I have a question. I was just reading a story where a guy woke up during a “Hand Surgery” and he was completely nude in front of everyone then covered back up after it was over. Can someone explain to me why this poor man had to be exposed like that for hand surgery? I’m looking in getting my hand operated on but if I have to go through that I will just stay in pain.

  7. Mark says:

    From what I understand, colonoscopies are considered clean procedures, not sterile. That being the case if the facility won’t provide same-gender caregivers or colonoscopy shorts for the screening, I see no reason not to allow a male patient to wear a pair of boxer shorts backwards or a jockstrap to hide his genitalia for the procedure.

    After the procedure he just has to change into a 2nd clean pair of underwear in private.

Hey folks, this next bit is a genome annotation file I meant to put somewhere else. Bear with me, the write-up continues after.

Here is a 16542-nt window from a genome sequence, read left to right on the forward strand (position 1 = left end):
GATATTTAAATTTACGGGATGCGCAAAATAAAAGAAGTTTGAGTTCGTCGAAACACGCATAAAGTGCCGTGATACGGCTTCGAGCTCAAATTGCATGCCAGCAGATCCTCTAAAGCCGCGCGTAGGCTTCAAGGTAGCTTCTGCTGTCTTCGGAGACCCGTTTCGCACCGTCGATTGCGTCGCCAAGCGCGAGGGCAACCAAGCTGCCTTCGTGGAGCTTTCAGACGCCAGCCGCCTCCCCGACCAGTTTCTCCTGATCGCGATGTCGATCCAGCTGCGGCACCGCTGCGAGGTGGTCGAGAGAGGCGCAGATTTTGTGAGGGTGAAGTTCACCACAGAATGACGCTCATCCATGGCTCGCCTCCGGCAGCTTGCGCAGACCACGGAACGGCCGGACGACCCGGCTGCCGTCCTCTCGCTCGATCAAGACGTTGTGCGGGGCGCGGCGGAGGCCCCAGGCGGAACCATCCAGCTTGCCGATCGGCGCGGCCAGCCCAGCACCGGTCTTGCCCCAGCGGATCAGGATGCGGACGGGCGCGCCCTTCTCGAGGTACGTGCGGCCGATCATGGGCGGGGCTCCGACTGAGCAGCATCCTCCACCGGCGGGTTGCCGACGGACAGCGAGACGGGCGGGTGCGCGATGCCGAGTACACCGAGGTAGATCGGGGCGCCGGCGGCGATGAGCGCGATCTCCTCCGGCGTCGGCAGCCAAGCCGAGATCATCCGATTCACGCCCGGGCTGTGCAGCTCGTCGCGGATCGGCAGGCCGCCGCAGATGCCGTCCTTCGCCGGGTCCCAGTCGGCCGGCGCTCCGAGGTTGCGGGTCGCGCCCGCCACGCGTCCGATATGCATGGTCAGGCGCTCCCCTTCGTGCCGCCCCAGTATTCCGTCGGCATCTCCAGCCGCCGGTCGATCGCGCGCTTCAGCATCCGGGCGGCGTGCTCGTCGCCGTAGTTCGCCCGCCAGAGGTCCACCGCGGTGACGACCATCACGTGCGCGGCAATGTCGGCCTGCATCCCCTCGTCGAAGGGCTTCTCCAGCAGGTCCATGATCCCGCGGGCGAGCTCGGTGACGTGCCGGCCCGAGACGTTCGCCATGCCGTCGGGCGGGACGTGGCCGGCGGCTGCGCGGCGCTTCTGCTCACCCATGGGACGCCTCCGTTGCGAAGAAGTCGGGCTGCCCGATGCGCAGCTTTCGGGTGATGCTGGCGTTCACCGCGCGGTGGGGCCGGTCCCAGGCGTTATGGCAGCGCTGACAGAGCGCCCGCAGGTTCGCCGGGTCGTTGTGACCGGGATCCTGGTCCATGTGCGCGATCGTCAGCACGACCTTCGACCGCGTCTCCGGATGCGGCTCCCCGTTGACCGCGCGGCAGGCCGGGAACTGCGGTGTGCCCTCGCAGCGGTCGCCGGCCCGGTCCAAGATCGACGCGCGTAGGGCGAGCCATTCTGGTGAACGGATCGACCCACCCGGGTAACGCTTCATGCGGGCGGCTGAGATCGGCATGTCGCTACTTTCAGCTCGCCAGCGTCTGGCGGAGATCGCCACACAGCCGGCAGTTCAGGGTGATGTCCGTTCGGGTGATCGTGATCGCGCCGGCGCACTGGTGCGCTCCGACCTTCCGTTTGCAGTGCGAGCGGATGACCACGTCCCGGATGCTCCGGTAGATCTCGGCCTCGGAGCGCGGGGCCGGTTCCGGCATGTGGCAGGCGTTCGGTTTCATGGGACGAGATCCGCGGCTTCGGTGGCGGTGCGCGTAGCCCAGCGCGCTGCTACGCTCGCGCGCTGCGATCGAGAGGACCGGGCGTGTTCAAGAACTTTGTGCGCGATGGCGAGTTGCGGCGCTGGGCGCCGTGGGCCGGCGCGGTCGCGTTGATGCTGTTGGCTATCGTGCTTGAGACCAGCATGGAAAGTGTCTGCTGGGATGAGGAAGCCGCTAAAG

The testing should at the patients request be allowed to be done without sedation just pain mitigation if necessary.

    Many american hospitals and clinics, won’t do the procedure without drugging the patient with versed/fentanyl and/or propofol. The drugs make you compliant and give you anterograde amnesia so you don’t remember what they did or did not do.

    For a colonoscopy most of the time you are not fully sedated. You just think you are because of the drugs they used.

    What are they trying to hide?

    That is totally wrong in my opinion.

    Unless a patient who is going in for surgery or a procedure specifically tells his/her doctor and/or anesthesiologist “I don’t want to remember anything from today” neither the doctor or the anesthesiologist has the right to use any drugs on a patient that would cause them to forget what happened.

    It’s unethical. That tells me they have something to hide.

    Surgery is a life event.

    If a patient chooses of their own free will not to have the memory of the days events erased, then the doctors and nurses should advocate for that patient and not use drugs that would erase the memory.

    What’s really scary is how does the patient really know that his or her wishes are being followed while they are under anesthesia.